Being a boss: on-the-job training

There is a common situation that plays out in almost every kind of business. An employee observes the boss carefully – let’s say the employee is a carpenter and the boss is a contractor – and the employee decides he’d be able to do what the boss does. Why should he settle for an hourly wage, while the contractor makes all the profit on the job? So the employee leaves his job and strikes out on his own as a contractor, figuring now he’ll have his own business and make all the profit.

Maybe he does, and maybe he doesn’t. If he doesn’t, it’s most likely because, though he’s a fine carpenter, he’s not a successful manager. He doesn’t know how to find customers. He doesn’t know how to budget a job. He doesn’t know how to schedule his workers. He’s not buying materials at a good price. And on and on.

The point here is: it takes a different skill set to be the boss, and you have to master those skills to run your business successfully, even if you’re a one person company. Being a boss is something you learn on the job, and you have to learn it quickly. Be aware that while you may have work experience, you probably don’t know everything a boss in your kind of business does, until you’re the boss.

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How much should you charge?

There are many factors that influence a product’s success in the marketplace.  Price is just one, but it’s an important one.  The wrong price will dampen sales, even destroy them altogether. The correct price for any product–goods or services–is what the market is willing to pay for it. The market doesn’t care what the product costs you to make or to buy.  The market will pay a price that reflects the product’s perceived value.  If you find the market values your product for less than it takes you to make or buy it–or less than you can charge for it and still make a decent profit–it’s time to find a cheaper supplier — or a new product.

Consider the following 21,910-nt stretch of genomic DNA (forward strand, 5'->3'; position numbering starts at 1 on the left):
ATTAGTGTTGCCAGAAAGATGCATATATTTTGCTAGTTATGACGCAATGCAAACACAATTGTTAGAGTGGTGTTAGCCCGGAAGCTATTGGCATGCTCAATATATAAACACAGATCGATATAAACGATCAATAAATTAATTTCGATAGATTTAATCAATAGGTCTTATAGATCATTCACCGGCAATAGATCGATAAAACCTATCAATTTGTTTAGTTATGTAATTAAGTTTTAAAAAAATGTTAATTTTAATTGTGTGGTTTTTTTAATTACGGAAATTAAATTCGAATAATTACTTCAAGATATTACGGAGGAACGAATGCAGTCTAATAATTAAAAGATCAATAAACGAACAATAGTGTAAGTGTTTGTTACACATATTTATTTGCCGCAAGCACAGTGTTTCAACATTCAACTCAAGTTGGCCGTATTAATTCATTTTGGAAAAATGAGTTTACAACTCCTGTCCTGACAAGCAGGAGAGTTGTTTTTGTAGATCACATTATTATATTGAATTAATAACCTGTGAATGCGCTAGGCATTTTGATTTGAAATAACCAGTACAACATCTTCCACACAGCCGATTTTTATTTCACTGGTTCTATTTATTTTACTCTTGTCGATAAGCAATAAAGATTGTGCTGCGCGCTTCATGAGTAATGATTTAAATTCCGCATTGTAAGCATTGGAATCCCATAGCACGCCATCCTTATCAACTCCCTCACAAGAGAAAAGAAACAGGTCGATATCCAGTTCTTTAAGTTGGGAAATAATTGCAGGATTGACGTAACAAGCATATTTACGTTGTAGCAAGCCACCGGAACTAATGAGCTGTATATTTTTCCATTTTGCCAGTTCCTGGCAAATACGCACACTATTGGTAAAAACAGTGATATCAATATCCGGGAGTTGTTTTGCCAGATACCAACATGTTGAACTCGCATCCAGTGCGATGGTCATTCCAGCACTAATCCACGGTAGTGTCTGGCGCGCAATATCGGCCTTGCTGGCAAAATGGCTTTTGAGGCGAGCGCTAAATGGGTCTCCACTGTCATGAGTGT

Scarcity may also determine market price. An oversupply of the product in the market forces price down, as competitors lower price in an effort to undercut other sellers, and move inventory. The danger in playing this game is that competition will push prices down so far that the market will not be profitable for anybody. Of course, price goes up when the product becomes scarce.

Some products are more sensitive to price than others. Consumer electronics are notorious in this regard. Competition forces prices down, to the point where profit margins are dangerously thin. That’s why so many consumer electronics retailers have come and gone.

So how should you price a product you sell? As we’ve noted, your costs don’t matter to buyers. But you need to know your costs because they tell you your break-even point, the point at which your cost for the product equals an acceptable price to your customers — that is, zero profit and zero loss for you. You must sell for more than your break-even to make a profit.